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5 podcasts to help you improve your French

Niamh Woodhouse

Tuesday, 15 February 2022

Looking for easy ways to improve your French and expand your vocab? Niamh, a French third year, shares with us her favourite podcasts that help her improve her French language skills.

Podcasts are an easy, accessible way to learn, even when you're hands aren't free. They cover a wide range of topics from fashion and food to comedy and news, and lucky for us language learners, there are also plenty of podcasts created with the aim of helping listeners improve their French. Below are some of my top picks to pick up vocab, listen to new voices and learn to speak like a local.


News in slow French



This podcast is exactly what it says on the tin – news stories read slowly for language learners. As the headlines are read slower than you would hear on TV or radio, listeners can hear every word distinctly and therefore easily pick up new vocabulary and understand the context of the podcast.


With each episode being split into several sections, featuring different news stories, conversations between the hosts and some grammar points, it is perfect for French learners, both beginner and intermediate.


One thing in a French day



I love this podcast as it is similar to a vlog and lets you into the daily life of a French person. Laetitia, the host, posts short entries three times a week (Tuesday, Wednesday, and Thursday) and as they are never more than five minutes, you don’t need to dedicate a lot of time to listen to them. It is perfect for a quick but helpful dose of French!


The podcast gives insight into French culture, history, and society so you also learn about the context of the language you are learning. As well as this it is deliberately spoken softly and clearly with the intention of being for language learners. I definitely recommend listening in to this ‘small slice of a Frenchwoman’s day’.


Français authentique



This podcast is great for advanced learners and is a realistic, authentic representation of how real native French people speak. The host, Johan, is honest in his teaching, telling listeners that although they’ll be able to speak like a local, this doesn’t really matter!


Even though the topics and vocabulary may be too much for beginners, it is excellent for learning pronunciation and cadence from real French speakers. They even provide transcripts of episodes on their website!


Horoscope - Tendance Ouest



Of course, as well as podcasts targeted towards learners of the language, there are also podcasts made for the native French speaker! This option is for a more advanced speaker of French rather than a beginner as the conversations will be faster and vocabulary more complicated - but take this as a challenge and opportunity to pick up new words and phrases!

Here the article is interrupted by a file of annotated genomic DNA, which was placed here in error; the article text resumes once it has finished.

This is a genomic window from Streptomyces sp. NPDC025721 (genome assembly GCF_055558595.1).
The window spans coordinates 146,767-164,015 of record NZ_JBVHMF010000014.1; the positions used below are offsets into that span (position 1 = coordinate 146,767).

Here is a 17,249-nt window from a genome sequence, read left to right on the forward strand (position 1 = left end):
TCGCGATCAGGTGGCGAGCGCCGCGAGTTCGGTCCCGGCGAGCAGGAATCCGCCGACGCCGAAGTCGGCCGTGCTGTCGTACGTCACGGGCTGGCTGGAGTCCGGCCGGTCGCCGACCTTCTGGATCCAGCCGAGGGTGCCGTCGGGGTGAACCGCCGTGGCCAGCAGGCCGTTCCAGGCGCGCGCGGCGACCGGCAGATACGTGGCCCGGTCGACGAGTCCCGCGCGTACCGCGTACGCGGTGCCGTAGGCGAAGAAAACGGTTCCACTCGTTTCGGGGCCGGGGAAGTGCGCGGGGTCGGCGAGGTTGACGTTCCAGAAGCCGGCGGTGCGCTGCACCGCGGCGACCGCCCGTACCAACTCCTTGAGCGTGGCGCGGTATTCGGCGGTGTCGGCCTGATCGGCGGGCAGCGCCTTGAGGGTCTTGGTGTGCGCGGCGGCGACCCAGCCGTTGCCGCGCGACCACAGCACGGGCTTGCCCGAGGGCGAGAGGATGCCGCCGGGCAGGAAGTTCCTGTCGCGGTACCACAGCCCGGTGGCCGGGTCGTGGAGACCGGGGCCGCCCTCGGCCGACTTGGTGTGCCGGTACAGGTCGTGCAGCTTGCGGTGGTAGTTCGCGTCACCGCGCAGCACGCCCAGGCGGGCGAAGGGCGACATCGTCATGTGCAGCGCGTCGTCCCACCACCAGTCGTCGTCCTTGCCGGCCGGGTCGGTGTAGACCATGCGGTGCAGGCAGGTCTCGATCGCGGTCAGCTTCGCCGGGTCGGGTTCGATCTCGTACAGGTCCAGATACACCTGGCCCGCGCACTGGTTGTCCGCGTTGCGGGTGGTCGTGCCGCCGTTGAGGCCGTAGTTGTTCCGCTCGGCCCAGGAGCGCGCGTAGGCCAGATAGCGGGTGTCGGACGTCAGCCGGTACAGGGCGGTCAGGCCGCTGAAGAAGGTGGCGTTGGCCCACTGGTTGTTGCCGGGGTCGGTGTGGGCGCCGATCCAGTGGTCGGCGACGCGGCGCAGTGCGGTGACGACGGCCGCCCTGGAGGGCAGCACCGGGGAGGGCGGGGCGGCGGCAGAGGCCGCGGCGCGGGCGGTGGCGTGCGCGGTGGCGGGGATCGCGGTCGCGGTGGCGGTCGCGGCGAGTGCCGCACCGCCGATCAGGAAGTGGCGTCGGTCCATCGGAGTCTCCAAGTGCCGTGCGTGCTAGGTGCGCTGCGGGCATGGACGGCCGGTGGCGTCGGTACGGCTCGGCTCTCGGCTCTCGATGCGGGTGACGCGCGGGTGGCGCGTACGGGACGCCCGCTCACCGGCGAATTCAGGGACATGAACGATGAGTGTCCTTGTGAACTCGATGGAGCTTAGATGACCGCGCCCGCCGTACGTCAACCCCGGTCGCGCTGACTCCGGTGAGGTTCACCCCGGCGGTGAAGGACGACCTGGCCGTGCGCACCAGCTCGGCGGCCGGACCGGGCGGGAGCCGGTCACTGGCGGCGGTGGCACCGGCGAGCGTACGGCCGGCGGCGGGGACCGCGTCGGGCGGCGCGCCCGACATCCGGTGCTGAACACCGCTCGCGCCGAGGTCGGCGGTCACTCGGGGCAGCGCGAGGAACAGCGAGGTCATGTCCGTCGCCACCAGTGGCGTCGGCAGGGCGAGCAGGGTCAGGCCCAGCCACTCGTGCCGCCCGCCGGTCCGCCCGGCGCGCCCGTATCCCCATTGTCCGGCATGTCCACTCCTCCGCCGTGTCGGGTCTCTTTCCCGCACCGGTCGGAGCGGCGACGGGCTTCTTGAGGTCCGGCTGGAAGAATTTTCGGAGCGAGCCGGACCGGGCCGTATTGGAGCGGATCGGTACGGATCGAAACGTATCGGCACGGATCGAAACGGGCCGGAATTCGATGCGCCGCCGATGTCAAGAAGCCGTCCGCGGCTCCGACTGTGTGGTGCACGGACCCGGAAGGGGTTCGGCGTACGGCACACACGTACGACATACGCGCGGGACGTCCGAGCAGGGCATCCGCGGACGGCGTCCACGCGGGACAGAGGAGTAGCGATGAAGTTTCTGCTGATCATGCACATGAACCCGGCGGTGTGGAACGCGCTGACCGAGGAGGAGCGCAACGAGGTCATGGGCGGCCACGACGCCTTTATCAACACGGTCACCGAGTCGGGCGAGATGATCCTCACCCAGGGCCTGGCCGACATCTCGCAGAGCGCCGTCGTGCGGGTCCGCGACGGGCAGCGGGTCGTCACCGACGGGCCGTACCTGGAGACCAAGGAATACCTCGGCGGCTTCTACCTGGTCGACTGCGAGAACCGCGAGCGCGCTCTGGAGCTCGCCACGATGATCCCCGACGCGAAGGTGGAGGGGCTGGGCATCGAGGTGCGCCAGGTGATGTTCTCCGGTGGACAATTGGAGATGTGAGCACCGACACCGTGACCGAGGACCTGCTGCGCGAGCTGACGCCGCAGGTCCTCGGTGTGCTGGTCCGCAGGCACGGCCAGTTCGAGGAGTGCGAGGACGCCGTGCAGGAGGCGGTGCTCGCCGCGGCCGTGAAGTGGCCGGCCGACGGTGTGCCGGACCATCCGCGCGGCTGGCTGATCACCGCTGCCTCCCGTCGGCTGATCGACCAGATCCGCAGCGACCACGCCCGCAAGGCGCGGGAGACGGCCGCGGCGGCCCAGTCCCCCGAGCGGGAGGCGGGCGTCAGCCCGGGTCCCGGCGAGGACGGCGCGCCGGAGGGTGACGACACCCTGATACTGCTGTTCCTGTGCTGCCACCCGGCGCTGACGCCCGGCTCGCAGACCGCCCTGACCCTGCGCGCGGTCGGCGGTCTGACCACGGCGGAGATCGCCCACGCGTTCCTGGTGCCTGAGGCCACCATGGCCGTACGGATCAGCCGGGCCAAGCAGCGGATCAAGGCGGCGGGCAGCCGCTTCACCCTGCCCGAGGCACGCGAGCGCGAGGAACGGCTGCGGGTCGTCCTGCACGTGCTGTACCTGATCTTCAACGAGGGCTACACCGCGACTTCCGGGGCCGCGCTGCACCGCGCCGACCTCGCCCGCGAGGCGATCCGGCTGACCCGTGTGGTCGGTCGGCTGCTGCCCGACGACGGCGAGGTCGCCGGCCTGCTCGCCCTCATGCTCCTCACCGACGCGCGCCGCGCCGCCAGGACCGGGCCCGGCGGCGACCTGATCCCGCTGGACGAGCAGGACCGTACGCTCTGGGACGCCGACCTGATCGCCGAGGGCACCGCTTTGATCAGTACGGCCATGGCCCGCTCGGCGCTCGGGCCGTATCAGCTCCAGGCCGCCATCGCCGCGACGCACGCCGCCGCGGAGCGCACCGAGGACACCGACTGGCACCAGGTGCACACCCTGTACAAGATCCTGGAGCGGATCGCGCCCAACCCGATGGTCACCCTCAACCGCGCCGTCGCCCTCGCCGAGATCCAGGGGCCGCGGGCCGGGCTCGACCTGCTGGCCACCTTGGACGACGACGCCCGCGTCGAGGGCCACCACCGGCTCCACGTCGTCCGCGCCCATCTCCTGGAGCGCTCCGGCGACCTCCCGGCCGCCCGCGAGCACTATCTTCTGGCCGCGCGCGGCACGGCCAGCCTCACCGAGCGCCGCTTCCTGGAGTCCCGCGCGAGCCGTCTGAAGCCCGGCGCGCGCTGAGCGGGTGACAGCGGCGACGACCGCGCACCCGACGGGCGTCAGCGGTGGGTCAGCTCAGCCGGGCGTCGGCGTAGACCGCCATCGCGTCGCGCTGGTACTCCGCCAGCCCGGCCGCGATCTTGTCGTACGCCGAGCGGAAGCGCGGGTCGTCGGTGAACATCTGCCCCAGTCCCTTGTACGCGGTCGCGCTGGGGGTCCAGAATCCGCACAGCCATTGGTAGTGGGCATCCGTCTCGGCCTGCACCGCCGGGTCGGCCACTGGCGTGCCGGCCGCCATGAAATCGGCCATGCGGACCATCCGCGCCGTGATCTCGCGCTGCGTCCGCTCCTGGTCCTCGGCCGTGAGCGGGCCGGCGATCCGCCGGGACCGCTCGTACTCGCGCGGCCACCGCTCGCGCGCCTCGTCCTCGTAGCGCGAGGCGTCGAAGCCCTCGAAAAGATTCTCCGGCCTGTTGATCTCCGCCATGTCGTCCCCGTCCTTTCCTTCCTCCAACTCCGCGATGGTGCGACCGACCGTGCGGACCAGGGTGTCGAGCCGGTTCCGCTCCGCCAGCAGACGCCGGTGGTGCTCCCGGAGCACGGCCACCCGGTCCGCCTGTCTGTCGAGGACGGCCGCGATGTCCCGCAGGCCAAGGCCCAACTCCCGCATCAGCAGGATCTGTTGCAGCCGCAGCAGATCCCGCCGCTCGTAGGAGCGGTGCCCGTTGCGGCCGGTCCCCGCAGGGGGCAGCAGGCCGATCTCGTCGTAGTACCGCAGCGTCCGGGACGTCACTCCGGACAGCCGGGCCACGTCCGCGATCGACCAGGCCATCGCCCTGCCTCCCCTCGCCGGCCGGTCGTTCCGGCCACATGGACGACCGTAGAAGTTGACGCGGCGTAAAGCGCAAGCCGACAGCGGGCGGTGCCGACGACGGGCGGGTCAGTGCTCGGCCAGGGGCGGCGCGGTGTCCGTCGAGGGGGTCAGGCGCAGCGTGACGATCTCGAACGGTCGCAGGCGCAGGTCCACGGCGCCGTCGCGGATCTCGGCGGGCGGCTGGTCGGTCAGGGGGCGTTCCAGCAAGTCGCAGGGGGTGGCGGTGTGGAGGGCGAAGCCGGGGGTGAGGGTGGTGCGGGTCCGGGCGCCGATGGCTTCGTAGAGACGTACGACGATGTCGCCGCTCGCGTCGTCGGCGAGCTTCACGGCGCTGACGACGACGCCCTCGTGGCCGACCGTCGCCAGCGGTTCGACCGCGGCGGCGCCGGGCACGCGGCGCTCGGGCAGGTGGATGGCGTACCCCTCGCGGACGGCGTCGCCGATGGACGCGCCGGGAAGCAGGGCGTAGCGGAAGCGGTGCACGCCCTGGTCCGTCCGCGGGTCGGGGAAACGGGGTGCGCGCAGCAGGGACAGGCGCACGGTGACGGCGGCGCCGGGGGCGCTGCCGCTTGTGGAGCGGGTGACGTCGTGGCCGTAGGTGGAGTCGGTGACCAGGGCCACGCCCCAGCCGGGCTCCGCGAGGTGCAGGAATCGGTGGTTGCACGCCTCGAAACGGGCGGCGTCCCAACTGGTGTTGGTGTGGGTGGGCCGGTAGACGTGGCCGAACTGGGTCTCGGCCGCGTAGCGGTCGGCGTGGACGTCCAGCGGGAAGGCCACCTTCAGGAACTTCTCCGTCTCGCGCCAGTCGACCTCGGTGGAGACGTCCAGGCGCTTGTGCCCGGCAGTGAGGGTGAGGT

A popular genre of podcast across all languages are horoscopes and this is no exception for French. My horoscope of choice is Horoscope by Tendance Ouest, hosted by Camille and posted every day. Typically around a minute and a half, I find it the perfect way to start my day with a quick dose of French!


L'heure du crime



Another widely listened-to type of podcast is true crime and mystery. L’heure du Crime (Crime Hour) is a top-rated French podcast that discusses a different criminal case each episode. Although it is not as tailored as other podcasts as it is made up of excerpts from a radio show, it is still interesting to hear the tales of crimes and unsolved cases. ​


Again, L’heure du Crime is more for the advanced French speaker, as it is more intensive and not aimed at language learners. However, it is great if you have a good level of French and an interest in true crime. As there are often interviews on the podcast, you can get exposure to a range of different accents from across the French-speaking world.

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About the Author

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Barbara Dawson

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Lovely tasty dish. Try it you won’t be disappointed.

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Aunty Liz

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Very tasty and cheap. I often have this for tea!

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BETTS

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Being a bilingual family (French mother and British father,) living in France I thought your article was extremely interesting . Have you research on bilingualism ? It seems that when the mother is British and the father French and they both live in France their children seem to be more bilingual than when the mother is French and the father is British . This is what we called mother tongue , isn't it ?

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Niamh

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Such an interesting article!

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